June 13, 2024
Sarah Myers West


To give AI-focused women academics and others their well-deserved — and overdue — time in the spotlight, TechCrunch has been publishing a series of interviews focused on remarkable women who’ve contributed to the AI revolution. We’re publishing these pieces throughout the year as the AI boom continues, highlighting key work that often goes unrecognized. Read more profiles here.

Sarah Myers West is managing director at the AI Now institute, an American research institute studying the social implications of AI and policy research that addresses the concentration of power in the tech industry. She previously served as senior adviser on AI at the U.S. Federal Trade Commission and is a visiting research scientist at Northeastern University, as well as a research contributor at Cornell’s Citizens and Technology Lab.

Briefly, how did you get your start in AI? What attracted you to the field?

I’ve spent the last 15 years interrogating the role of tech companies as powerful political actors as they emerged on the front lines of international governance. Early in my career, I had a front row seat observing how U.S. tech companies showed up around the world in ways that changed the political landscape — in Southeast Asia, China, the Middle East and elsewhere — and wrote a book delving in to how industry lobbying and regulation shaped the origins of the surveillance business model for the internet despite technologies that offered alternatives in theory that in practice failed to materialize.

At many points in my career, I’ve wondered, “Why are we getting locked into this very dystopian vision of the future?” The answer has little to do with the tech itself and a lot to do with public policy and commercialization.

That’s pretty much been my project ever since, both in my research career and now in my policy work as co-director of AI Now. If AI is a part of the infrastructure of our daily lives, we need to critically examine the institutions that are producing it, and make sure that as a society there’s sufficient friction — whether through regulation or through organizing — to ensure that it’s the public’s needs that are served at the end of the day, not those of tech companies.

What work are you most proud of in the AI field?

I’m really proud of the work we did while at the FTC, which is the U.S. government agency that among other things is at the front lines of regulatory enforcement of artificial intelligence. I loved rolling up my sleeves and working on cases. I was able to use my methods training as a researcher to engage in investigative work, since the toolkit is essentially the same. It was gratifying to get to use those tools to hold power directly to account, and to see this work have an immediate impact on the public, whether that’s addressing how AI is used to devalue workers and drive up prices or combatting the anti-competitive behavior of big tech companies.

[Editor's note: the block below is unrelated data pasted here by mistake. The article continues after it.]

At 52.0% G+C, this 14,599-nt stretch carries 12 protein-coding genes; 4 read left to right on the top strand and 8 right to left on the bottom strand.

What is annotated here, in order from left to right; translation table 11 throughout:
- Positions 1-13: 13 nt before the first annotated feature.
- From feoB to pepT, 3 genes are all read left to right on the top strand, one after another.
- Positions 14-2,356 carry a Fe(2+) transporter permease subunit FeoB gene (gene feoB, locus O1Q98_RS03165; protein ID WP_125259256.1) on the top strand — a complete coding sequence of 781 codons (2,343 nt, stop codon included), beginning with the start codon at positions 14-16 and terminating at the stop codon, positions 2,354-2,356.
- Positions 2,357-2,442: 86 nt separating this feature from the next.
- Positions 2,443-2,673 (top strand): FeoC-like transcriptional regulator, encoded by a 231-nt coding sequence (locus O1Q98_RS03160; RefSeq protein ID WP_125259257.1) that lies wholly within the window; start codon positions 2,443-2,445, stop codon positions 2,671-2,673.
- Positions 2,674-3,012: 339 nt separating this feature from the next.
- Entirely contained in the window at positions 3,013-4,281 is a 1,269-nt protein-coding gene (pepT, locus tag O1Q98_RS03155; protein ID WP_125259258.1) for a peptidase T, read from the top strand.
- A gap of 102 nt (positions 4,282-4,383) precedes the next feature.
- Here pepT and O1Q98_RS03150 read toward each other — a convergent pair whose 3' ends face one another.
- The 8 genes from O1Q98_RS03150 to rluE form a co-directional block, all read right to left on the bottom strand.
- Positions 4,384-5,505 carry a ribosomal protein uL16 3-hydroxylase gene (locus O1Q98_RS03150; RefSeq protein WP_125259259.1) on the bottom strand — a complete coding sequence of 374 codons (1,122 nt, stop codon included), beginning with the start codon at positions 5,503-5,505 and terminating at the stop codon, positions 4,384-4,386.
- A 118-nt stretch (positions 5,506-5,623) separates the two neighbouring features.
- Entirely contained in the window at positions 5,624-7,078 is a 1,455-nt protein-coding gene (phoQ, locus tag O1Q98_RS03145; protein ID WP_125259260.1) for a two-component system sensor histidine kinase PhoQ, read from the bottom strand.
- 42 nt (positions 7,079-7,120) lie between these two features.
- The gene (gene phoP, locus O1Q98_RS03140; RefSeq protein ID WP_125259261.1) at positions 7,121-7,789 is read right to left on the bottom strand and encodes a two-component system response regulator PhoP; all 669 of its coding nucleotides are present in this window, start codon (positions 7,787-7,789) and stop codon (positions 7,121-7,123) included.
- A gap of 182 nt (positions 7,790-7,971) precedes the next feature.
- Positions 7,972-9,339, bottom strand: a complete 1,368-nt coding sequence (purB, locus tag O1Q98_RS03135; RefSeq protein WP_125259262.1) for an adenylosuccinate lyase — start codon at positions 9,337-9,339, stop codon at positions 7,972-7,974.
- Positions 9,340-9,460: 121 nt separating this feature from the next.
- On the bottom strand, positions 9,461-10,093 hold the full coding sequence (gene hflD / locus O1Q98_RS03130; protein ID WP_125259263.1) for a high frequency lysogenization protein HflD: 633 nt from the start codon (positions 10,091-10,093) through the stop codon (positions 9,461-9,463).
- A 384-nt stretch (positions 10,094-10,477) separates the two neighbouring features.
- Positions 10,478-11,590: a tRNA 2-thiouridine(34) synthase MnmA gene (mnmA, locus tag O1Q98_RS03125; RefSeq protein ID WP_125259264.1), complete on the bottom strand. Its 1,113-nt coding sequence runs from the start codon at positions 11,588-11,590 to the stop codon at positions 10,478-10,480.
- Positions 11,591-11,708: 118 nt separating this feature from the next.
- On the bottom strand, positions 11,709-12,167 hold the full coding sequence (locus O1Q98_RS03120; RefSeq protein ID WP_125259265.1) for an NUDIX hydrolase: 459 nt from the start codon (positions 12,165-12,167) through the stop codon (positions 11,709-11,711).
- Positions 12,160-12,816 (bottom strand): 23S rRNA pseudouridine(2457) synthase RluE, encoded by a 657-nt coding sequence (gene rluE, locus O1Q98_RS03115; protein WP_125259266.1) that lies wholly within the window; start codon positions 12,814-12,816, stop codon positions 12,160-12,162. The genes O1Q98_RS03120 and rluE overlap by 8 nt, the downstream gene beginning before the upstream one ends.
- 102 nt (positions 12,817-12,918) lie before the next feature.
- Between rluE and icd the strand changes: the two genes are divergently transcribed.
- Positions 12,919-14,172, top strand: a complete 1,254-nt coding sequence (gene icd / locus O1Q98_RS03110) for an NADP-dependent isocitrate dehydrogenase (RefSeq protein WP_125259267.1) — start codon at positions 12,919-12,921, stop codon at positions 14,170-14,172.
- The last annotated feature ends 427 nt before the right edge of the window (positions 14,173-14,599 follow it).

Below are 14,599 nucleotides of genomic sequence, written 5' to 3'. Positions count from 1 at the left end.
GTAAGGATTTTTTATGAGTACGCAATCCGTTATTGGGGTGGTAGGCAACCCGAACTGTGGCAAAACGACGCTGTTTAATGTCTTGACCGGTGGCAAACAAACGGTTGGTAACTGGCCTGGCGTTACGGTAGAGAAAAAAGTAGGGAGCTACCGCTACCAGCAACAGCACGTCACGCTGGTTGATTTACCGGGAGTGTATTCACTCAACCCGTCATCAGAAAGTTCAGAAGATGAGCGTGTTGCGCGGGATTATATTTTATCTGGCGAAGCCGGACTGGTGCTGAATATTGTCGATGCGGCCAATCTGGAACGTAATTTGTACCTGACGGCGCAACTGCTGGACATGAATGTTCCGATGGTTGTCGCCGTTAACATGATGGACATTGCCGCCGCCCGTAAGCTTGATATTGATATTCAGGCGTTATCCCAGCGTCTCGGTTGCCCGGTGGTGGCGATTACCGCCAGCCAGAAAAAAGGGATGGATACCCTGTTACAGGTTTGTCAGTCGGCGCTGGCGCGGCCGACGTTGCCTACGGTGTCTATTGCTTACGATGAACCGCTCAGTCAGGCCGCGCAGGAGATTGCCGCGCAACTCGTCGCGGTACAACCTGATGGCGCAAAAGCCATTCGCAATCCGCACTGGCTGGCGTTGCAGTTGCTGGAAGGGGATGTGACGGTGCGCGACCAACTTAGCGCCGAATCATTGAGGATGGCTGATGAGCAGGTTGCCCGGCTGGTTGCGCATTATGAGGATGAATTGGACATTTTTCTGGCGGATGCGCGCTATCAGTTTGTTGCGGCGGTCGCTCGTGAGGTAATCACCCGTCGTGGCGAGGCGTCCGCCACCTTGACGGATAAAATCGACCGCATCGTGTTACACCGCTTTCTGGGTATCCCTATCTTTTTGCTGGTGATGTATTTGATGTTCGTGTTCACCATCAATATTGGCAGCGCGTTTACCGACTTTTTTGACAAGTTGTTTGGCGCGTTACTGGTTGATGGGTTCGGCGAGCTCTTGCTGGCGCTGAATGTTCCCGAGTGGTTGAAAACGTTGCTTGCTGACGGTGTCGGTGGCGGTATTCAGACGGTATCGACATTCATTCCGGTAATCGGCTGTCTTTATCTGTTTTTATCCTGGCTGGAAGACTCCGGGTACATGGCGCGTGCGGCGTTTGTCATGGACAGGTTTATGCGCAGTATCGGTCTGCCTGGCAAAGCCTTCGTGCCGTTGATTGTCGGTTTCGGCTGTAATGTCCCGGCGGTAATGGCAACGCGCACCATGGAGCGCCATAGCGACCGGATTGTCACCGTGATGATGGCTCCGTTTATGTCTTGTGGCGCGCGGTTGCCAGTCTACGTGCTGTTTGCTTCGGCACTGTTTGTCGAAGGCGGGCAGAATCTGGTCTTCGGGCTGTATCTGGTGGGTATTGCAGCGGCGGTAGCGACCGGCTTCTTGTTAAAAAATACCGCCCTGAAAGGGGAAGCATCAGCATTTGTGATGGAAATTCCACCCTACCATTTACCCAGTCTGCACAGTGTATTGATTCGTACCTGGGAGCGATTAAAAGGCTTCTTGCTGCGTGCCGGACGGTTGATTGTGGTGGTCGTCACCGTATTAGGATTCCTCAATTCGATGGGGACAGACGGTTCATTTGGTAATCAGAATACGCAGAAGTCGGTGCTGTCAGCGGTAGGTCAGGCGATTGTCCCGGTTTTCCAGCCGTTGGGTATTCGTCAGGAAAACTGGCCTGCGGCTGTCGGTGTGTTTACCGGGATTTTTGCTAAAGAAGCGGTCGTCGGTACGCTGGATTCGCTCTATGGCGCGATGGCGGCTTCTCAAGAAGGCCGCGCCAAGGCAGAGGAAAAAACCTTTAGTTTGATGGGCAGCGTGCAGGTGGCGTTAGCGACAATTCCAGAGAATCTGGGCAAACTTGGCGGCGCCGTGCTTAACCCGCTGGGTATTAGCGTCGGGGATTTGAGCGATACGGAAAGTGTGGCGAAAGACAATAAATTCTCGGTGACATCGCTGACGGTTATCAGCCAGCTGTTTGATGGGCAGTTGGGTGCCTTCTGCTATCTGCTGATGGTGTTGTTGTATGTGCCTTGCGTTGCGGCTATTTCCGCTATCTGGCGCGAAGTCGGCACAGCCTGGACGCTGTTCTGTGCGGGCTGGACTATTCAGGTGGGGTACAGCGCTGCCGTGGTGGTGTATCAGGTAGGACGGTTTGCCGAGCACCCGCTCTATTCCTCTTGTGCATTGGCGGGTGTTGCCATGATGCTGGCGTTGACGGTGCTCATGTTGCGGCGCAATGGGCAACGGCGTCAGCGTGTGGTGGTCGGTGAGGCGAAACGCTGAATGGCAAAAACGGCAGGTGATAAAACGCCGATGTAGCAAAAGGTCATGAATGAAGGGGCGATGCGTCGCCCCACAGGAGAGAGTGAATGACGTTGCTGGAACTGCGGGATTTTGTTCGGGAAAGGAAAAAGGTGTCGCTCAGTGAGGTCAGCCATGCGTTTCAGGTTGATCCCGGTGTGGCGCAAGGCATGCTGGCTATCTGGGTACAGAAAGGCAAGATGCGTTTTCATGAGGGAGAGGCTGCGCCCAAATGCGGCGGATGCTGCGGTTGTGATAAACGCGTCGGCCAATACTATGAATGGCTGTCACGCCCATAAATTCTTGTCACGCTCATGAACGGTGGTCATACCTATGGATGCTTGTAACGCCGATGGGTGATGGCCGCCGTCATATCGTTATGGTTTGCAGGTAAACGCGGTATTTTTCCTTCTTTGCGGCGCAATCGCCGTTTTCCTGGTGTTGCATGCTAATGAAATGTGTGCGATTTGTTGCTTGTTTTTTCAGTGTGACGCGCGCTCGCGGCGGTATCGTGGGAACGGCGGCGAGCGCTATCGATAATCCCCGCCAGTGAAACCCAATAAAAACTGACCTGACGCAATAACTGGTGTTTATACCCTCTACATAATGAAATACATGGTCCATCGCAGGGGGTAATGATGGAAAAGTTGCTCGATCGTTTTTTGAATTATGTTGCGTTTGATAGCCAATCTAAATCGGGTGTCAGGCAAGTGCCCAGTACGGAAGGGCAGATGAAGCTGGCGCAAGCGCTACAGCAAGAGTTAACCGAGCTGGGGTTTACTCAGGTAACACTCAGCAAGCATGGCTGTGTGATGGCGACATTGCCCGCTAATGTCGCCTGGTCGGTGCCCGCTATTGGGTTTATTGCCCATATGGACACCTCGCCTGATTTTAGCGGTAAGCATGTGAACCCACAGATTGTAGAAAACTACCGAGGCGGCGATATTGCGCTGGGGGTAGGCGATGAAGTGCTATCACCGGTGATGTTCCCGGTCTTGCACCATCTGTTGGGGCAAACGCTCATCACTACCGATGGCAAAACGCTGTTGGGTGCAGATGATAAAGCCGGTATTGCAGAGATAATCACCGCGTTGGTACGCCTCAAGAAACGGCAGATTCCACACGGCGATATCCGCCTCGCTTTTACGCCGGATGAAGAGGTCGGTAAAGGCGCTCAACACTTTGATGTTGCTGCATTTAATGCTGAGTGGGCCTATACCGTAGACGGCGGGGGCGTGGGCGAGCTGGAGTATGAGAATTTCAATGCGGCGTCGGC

We were able to bring on board a fantastic team of technologists working under the White House Office of Science and Technology Policy, and it’s been exciting to see the groundwork we laid there have immediate relevance with the emergence of generative AI and the importance of cloud infrastructure.

What are some of the most pressing issues facing AI as it evolves?

First and foremost is that AI technologies are widely in use in highly sensitive contexts — in hospitals, in schools, at borders and so on — but remain inadequately tested and validated. This is error-prone technology, and we know from independent research that those errors are not distributed equally; they disproportionately harm communities that have long borne the brunt of discrimination. We should be setting a much, much higher bar. But as concerning to me is how powerful institutions are using AI — whether it works or not — to justify their actions, from the use of weaponry against civilians in Gaza to the disenfranchisement of workers. This is a problem not in the tech, but of discourse: how we orient our culture around tech and the idea that if AI’s involved, certain choices or behaviors are rendered more ‘objective’ or somehow get a pass.

What is the best way to responsibly build AI?

We need to always start from the question: Why build AI at all? What necessitates the use of artificial intelligence, and is AI technology fit for that purpose? Sometimes the answer is to build better, and in that case developers should be ensuring compliance with the law, robustly documenting and validating their systems and making open and transparent what they can, so that independent researchers can do the same. But other times the answer is not to build at all: We don’t need more ‘responsibly built’ weapons or surveillance technology. The end use matters to this question, and it’s where we need to start.



Source link